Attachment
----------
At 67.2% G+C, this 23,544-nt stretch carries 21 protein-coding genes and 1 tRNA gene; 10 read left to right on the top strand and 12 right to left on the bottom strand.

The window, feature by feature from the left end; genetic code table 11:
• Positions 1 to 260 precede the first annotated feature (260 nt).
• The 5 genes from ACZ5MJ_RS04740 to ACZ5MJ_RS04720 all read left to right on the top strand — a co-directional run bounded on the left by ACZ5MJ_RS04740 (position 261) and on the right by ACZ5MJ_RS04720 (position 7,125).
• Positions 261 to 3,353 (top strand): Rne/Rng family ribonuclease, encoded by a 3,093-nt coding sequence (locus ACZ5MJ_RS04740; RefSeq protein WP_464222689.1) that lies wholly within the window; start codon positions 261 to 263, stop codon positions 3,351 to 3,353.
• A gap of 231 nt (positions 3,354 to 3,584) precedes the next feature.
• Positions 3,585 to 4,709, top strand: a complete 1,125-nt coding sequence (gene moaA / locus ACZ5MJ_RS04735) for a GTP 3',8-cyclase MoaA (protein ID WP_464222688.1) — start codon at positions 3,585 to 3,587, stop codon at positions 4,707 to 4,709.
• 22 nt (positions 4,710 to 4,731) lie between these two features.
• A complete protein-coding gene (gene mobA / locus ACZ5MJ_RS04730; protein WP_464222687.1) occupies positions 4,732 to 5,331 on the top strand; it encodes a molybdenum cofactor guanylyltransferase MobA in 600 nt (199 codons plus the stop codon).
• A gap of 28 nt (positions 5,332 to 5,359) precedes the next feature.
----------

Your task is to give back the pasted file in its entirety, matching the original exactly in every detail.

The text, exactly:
At 67.2% G+C, this 23,544-nt stretch carries 21 protein-coding genes and 1 tRNA gene; 10 read left to right on the top strand and 12 right to left on the bottom strand.

The window, feature by feature from the left end; genetic code table 11:
• Positions 1 to 260 precede the first annotated feature (260 nt).
• The 5 genes from ACZ5MJ_RS04740 to ACZ5MJ_RS04720 all read left to right on the top strand — a co-directional run bounded on the left by ACZ5MJ_RS04740 (position 261) and on the right by ACZ5MJ_RS04720 (position 7,125).
• Positions 261 to 3,353 (top strand): Rne/Rng family ribonuclease, encoded by a 3,093-nt coding sequence (locus ACZ5MJ_RS04740; RefSeq protein WP_464222689.1) that lies wholly within the window; start codon positions 261 to 263, stop codon positions 3,351 to 3,353.
• A gap of 231 nt (positions 3,354 to 3,584) precedes the next feature.
• Positions 3,585 to 4,709, top strand: a complete 1,125-nt coding sequence (gene moaA / locus ACZ5MJ_RS04735) for a GTP 3',8-cyclase MoaA (protein ID WP_464222688.1) — start codon at positions 3,585 to 3,587, stop codon at positions 4,707 to 4,709.
• 22 nt (positions 4,710 to 4,731) lie between these two features.
• A complete protein-coding gene (gene mobA / locus ACZ5MJ_RS04730; protein WP_464222687.1) occupies positions 4,732 to 5,331 on the top strand; it encodes a molybdenum cofactor guanylyltransferase MobA in 600 nt (199 codons plus the stop codon).
• A gap of 28 nt (positions 5,332 to 5,359) precedes the next feature.